Elegant Degenerate said:
Do I want to ride exclusively below LT for a period of month(s) before I look to add higher end work?
What is the best way to do base training? and how long do you do it before working on other areas?
Answer to the first question is "no", though most elite cyclists do actually spend >90% of their training well below LT.
The goal of base-training is to: build enough endurance so that you'll be comfortable completing your race distances, and to get to about 90% of your peak fitness without becoming mentally stale. If you start out too early with structured, interval sessions then you may (almost certainly will) hurt your enthusiasm for hard training sessions, like intervals, later in your cycling season.
As long as your base training is enjoyable, you're recovering well, and you are seeing gradual improvement, then it's probably working OK. The length of the base training period depends on when your first really-important race is. Traditionally it takes about two months, after finishing base-training, to peak?
There is too much variability between us all to say what'd work the best for you personally. Here are a few points that I've found (through training and reading):
1/ Ride regularly. I find it much better to do 12 hours spread over 6 rides, in a week, than spread over 3 or 4 rides. It's common for rowers and runners to train twice a day (or more). Maybe we should be too?
2/ Most people have about a 50:50 ratio of fast-twitch (FT) and slow-twitch (ST) muscle fibres. (Though I'm more like 20:80 .)
3/ FT muscle fibres can produce a lot of power anaerobically (means "without oxygen"), but their aerobic performance ain't that flash (initially). Endurance properties of FT (i.e. threshold power) improve quickly with moderate to high intensity training though. But junk miles won't help much at all. (Some people claim FT can change to ST in humans, with a lot of long rides, most others say they don't.)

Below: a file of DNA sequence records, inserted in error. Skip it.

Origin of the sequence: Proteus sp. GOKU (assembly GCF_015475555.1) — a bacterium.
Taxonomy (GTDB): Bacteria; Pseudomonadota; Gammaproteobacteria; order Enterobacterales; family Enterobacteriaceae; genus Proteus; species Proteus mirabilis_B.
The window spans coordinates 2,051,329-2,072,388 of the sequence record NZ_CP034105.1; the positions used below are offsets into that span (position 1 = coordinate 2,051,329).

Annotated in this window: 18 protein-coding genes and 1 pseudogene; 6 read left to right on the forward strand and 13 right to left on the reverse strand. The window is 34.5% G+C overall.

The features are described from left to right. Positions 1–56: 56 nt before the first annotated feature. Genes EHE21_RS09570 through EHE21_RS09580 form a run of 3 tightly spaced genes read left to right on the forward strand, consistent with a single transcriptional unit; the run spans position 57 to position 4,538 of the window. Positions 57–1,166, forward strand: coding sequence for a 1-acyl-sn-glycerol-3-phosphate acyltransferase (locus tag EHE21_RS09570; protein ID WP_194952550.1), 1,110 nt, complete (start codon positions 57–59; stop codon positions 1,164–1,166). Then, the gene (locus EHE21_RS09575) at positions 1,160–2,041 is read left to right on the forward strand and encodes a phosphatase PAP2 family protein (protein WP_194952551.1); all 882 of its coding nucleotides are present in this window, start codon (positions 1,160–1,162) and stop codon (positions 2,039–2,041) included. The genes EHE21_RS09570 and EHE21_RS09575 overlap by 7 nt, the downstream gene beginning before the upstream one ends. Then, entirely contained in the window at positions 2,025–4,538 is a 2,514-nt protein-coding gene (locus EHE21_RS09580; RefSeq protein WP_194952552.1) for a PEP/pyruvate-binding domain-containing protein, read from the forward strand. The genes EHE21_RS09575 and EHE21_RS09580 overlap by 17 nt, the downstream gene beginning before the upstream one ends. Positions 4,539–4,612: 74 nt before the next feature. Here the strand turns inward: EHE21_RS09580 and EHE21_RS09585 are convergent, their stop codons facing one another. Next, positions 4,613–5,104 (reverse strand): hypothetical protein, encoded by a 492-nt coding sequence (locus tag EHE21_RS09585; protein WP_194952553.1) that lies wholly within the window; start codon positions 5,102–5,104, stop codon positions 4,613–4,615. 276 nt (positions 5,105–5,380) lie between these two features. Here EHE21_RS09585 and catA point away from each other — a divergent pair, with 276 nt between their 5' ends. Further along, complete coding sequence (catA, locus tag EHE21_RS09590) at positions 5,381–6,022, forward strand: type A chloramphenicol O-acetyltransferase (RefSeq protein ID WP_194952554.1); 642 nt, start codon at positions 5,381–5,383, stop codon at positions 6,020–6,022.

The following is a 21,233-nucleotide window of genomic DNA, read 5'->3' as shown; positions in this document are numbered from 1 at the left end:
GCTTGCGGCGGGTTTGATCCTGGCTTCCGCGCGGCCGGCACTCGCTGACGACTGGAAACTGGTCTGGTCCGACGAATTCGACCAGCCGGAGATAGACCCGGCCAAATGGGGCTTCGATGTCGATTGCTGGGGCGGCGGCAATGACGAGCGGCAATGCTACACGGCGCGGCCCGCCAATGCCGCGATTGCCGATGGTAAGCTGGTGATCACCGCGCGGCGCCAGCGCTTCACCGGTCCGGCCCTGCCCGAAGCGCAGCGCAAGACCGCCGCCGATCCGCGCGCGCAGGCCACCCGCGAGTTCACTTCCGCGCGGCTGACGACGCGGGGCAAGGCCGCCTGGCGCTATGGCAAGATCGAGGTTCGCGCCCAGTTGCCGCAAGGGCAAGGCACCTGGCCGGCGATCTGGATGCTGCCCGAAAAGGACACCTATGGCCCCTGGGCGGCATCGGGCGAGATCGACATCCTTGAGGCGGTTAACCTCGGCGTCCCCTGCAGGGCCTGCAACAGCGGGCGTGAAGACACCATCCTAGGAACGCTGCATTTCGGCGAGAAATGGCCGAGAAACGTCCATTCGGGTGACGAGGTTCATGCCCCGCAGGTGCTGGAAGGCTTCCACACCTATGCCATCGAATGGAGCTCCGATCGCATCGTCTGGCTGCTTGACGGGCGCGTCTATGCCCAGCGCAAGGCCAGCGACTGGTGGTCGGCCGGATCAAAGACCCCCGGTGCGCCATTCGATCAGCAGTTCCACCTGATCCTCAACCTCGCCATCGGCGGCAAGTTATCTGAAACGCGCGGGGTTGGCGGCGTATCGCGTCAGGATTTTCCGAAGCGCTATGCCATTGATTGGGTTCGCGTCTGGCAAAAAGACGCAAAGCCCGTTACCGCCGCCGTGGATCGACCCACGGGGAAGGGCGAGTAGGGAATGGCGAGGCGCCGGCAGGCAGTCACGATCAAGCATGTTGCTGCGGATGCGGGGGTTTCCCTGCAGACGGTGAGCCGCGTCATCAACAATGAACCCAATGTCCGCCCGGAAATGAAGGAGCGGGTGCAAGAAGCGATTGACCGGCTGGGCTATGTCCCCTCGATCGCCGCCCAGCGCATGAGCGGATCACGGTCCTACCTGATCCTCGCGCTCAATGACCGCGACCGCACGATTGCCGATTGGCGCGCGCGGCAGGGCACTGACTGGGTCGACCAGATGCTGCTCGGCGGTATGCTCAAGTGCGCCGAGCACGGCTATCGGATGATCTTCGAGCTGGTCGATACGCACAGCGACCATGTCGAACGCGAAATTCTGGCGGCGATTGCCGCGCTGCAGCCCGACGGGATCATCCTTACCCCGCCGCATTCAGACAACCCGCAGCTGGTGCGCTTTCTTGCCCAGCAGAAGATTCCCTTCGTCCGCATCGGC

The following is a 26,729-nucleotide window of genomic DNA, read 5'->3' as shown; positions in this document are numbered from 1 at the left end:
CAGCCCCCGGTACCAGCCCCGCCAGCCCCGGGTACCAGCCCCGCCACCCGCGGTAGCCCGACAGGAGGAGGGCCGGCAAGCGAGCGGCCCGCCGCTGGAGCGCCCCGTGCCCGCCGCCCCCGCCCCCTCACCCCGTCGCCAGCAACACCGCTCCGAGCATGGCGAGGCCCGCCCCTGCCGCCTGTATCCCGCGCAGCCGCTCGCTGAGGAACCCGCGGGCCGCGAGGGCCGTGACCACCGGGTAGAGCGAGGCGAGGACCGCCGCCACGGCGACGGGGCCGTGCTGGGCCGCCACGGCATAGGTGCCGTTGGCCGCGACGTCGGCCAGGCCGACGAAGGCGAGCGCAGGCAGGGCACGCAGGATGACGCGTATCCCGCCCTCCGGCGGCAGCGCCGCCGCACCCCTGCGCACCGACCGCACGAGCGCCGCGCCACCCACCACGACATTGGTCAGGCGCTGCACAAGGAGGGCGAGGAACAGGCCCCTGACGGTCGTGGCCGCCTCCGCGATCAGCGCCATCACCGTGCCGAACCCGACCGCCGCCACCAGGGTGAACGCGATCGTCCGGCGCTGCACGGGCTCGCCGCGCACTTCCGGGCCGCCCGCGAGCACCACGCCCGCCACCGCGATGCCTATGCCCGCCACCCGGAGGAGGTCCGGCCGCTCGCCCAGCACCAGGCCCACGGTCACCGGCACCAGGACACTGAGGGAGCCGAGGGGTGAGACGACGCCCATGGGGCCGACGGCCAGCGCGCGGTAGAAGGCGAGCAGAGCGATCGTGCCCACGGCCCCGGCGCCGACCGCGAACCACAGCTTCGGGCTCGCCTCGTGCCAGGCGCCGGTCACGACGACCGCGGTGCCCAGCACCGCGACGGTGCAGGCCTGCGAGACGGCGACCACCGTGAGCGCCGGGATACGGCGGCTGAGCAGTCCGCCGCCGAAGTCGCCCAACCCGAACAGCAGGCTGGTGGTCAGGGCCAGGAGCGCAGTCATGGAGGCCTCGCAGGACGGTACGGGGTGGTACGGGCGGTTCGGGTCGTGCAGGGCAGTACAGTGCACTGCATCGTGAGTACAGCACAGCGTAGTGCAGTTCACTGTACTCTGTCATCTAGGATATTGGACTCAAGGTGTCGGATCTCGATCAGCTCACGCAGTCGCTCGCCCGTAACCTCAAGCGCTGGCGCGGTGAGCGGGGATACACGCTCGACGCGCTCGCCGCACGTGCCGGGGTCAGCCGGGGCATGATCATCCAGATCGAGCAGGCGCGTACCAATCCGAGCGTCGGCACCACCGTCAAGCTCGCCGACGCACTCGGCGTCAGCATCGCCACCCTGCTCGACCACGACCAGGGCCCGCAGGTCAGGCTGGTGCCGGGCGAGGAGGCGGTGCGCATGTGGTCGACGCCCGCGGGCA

4/ ST fibres are very fatigue resistant but only improve relatively slowly, intensity is less important than training volume. This is why elite cyclists ride so many kms, they're maximising the performance of their ST fibres. Being able to race using more of their ST fibres, and less of their FT fibres, will leave the FTs fresher for when the selections are being made, and at the finish. But even ST doesn't benefit much from junk miles though. Generally, riding at >60% VO2max is recommended (maybe >50% initially, but should be more than 60% by the end of base training).
5/ If your training time available is less-than-ideal then you will need more intensity, to get the desired training load.
Since I'm mostly slow-twitch, I need quite a large volume of weekly training. The more I ride, the faster I get. I've tried training like the guy in the following article, for two seasons, and it didn't work that well for me:
He can max-out his heart-rate (HR) whenever he likes. When I'm really fit, I can't. I can't go anaerobic for long enough to get my HR all the way from threshold (~175 bpm) to max (204 bpm). In races and competitive group-rides (and running) I can get within 10 bpm, but never in training, unless I'm unfit (since lower VO2max).
Ideally you'd train like a pro, 600+ km/week. But if you have a similar physiology to the guy in the link, you could probably get very close to your biological peak with not many hours/week. I doubt that he'd see much year-on-year improvement though.